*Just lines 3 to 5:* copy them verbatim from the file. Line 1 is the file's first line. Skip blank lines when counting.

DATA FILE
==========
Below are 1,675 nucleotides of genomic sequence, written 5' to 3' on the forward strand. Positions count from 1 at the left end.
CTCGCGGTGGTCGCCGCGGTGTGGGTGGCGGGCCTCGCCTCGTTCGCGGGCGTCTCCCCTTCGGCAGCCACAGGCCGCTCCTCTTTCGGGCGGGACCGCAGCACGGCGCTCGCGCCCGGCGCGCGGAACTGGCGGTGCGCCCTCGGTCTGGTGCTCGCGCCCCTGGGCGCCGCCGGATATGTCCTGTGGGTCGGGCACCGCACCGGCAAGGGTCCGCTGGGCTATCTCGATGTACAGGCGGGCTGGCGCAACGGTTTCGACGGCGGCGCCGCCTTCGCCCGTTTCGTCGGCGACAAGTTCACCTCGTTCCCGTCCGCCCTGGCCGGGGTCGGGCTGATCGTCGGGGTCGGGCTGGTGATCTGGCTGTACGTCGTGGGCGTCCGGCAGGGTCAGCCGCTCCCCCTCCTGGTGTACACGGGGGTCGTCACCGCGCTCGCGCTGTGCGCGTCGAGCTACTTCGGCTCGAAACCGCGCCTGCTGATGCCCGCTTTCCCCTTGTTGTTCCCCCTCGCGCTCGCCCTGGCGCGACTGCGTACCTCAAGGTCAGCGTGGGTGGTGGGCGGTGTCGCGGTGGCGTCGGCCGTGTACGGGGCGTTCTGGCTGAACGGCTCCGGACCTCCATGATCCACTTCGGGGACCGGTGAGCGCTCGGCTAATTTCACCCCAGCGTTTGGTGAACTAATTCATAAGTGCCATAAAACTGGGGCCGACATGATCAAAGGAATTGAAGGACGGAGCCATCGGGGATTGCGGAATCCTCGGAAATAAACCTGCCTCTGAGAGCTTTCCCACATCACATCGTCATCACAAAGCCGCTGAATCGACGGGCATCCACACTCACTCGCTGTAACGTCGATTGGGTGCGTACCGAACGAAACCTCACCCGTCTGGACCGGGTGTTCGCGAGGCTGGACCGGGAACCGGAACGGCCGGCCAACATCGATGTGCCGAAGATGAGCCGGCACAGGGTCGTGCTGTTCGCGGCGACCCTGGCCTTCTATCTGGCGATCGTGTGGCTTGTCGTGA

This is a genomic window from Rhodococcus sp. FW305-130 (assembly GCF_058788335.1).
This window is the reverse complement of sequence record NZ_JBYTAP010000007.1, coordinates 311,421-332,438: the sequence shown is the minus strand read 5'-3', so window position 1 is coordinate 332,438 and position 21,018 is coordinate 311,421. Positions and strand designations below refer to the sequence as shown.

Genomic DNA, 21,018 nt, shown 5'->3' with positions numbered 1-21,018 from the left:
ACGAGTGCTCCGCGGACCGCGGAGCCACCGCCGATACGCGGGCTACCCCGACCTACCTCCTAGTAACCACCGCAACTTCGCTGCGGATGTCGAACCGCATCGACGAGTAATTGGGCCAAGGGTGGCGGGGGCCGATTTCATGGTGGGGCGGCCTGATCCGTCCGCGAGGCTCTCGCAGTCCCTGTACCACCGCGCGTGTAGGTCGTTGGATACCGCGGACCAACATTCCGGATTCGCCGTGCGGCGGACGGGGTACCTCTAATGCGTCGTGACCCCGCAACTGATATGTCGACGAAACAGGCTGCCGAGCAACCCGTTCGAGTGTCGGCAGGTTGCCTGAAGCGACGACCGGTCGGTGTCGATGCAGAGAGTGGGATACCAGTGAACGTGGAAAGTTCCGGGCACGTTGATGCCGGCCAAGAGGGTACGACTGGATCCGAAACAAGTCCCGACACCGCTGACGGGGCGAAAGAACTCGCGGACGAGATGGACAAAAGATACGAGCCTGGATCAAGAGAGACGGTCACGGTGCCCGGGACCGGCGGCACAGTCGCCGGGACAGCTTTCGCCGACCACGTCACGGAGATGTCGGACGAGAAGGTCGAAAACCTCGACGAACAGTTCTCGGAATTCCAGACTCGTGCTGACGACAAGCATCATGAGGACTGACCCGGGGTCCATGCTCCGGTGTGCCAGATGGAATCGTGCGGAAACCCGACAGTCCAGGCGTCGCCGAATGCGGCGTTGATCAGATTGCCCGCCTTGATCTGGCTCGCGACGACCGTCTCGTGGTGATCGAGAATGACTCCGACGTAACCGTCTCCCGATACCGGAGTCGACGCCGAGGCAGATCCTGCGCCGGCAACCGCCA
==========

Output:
This is a genomic window from Rhodococcus sp. FW305-130 (assembly GCF_058788335.1).
This window is the reverse complement of sequence record NZ_JBYTAP010000007.1, coordinates 311,421-332,438: the sequence shown is the minus strand read 5'-3', so window position 1 is coordinate 332,438 and position 21,018 is coordinate 311,421. Positions and strand designations below refer to the sequence as shown.

Genomic DNA, 21,018 nt, shown 5'->3' with positions numbered 1-21,018 from the left: